Stable balance thus creates a host of problems, the most obvious of which is moving either the magnet or coil (depending on the cartridge) out of its most ideal operating position, creating nonlinearities in its response. Other potential problems, according to Graham, include increased record wear, soundstage compression, and loss of detail. The greater the warp, the greater the deflection of arm and stylus, the greater the problem.

In the neutral-balanced Phantom, the pivot point and center of gravity are in the same plane. Graham’s Magneglide system (patent pending) uses neodymium magnets to laterally stabilize the arm, and allows the arm to perform with true vertical motion at the stylus tip—an advantage of a gimbaled bearing system. The magnetic stabilization is also claimed to provide part of the system’s damping, convenient azimuth adjustability, and accurate antiskating (wherein there is no contact with the main housing, and thus no possible negative sonic residue). Graham also claims that Magneglide eliminates arm wobble when the arm is raised—he says it feels like a conventional fixed-bearing arm.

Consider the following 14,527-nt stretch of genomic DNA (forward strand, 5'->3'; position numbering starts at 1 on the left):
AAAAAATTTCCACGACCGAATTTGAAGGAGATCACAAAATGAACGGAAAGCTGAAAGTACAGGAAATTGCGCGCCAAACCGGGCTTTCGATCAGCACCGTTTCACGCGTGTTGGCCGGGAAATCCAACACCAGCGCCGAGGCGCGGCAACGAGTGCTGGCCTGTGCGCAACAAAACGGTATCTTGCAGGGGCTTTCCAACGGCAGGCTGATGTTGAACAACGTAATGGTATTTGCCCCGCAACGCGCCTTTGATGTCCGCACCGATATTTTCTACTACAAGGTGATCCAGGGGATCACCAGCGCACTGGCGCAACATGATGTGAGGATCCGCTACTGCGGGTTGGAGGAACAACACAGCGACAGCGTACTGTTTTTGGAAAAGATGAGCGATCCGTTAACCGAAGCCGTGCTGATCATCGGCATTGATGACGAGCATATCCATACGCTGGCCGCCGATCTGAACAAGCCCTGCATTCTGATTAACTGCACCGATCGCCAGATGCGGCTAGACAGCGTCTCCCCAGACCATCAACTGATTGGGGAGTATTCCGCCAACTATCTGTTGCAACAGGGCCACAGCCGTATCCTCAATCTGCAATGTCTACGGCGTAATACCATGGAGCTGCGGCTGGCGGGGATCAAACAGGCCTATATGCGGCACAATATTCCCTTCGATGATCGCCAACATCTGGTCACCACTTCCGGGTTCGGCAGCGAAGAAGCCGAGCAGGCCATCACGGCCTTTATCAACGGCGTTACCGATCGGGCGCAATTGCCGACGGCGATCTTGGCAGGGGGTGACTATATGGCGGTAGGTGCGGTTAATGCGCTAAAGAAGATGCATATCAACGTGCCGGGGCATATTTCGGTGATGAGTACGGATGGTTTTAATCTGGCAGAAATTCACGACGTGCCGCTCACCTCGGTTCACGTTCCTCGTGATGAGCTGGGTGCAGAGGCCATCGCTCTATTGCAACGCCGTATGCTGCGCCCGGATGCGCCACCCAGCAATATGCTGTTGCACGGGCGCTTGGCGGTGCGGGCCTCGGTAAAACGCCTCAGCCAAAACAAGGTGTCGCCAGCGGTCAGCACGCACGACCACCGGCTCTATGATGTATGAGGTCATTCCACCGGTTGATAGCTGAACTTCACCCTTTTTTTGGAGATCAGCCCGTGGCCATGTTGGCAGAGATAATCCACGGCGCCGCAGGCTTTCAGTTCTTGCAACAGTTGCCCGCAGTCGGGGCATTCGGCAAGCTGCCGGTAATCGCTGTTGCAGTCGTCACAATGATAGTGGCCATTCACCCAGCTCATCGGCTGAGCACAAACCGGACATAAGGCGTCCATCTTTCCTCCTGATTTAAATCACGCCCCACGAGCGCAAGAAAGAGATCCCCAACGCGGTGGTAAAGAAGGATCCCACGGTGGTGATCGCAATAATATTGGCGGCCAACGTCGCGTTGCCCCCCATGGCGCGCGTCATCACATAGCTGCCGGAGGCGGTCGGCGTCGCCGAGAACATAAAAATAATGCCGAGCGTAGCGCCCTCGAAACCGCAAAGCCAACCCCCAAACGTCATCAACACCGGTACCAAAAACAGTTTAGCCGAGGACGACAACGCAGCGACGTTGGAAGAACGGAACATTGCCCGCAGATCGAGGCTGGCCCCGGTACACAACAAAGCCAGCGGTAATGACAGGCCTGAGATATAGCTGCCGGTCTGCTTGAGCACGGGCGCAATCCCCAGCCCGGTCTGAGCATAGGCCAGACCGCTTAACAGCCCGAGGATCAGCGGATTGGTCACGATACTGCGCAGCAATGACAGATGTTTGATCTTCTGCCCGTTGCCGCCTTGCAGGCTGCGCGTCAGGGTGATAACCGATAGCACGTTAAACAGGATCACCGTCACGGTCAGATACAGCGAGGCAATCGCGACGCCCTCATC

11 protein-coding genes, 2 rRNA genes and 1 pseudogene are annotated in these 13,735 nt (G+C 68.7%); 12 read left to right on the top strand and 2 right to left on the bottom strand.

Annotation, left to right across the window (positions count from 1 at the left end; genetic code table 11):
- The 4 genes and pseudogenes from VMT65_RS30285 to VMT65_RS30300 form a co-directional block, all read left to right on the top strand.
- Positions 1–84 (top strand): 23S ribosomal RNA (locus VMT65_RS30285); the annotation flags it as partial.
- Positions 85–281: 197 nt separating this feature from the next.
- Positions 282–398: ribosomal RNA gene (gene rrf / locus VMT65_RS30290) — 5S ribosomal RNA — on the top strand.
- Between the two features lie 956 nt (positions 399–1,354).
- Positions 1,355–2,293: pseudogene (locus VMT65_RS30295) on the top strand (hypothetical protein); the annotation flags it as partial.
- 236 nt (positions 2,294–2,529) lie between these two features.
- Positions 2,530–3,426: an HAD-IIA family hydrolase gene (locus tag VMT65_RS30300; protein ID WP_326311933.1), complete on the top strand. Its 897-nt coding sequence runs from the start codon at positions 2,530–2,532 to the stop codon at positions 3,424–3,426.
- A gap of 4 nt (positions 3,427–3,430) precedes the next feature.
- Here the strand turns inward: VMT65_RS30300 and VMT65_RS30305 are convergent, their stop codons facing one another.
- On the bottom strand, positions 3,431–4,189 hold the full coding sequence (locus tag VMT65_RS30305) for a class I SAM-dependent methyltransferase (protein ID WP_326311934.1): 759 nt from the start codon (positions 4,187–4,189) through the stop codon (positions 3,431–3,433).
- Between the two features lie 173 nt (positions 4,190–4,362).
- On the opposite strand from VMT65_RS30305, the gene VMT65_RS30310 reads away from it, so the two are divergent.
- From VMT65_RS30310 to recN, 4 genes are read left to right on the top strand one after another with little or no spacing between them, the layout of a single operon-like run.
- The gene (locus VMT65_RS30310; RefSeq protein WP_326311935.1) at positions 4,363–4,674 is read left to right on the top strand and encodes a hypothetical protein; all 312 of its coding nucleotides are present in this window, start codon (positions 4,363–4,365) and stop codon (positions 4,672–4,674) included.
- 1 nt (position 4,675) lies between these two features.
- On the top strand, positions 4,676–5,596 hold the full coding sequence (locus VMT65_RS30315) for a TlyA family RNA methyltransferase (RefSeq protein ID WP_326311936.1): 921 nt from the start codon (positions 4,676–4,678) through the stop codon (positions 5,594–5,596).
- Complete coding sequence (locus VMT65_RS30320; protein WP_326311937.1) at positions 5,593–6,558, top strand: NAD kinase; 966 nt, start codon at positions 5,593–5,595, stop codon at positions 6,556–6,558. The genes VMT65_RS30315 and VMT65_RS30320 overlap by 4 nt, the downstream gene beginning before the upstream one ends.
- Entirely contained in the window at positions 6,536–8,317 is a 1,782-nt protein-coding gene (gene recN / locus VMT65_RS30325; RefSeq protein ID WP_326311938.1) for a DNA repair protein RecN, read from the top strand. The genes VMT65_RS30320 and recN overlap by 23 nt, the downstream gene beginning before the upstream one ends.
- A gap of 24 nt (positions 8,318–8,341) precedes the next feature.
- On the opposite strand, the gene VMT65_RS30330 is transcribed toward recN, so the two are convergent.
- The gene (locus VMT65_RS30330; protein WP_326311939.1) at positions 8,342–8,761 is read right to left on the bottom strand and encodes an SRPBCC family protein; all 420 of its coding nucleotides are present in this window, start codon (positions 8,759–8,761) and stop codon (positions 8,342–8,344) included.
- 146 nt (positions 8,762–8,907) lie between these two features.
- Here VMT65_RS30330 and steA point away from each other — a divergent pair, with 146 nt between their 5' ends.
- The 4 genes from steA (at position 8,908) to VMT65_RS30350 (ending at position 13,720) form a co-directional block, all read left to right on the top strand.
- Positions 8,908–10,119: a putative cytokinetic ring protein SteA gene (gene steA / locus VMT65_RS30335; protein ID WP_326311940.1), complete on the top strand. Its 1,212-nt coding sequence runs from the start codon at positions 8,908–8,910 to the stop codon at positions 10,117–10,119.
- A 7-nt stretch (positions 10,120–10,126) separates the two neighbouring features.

The Phantom is drop-in compatible with the 2.2, and there will soon be an SME base adapter. It costs $3900, compared to $3200 for the 2.2. Graham is a nice guy—he probably should have priced it at $4500 to move it further from the 2.2’s price. I can’t wait to get my hands on a Phantom. Meanwhile, by the time you read this, details of Harry Weisfeld’s all-new VPI tonearm should be available. It’s a great time to be into vinyl!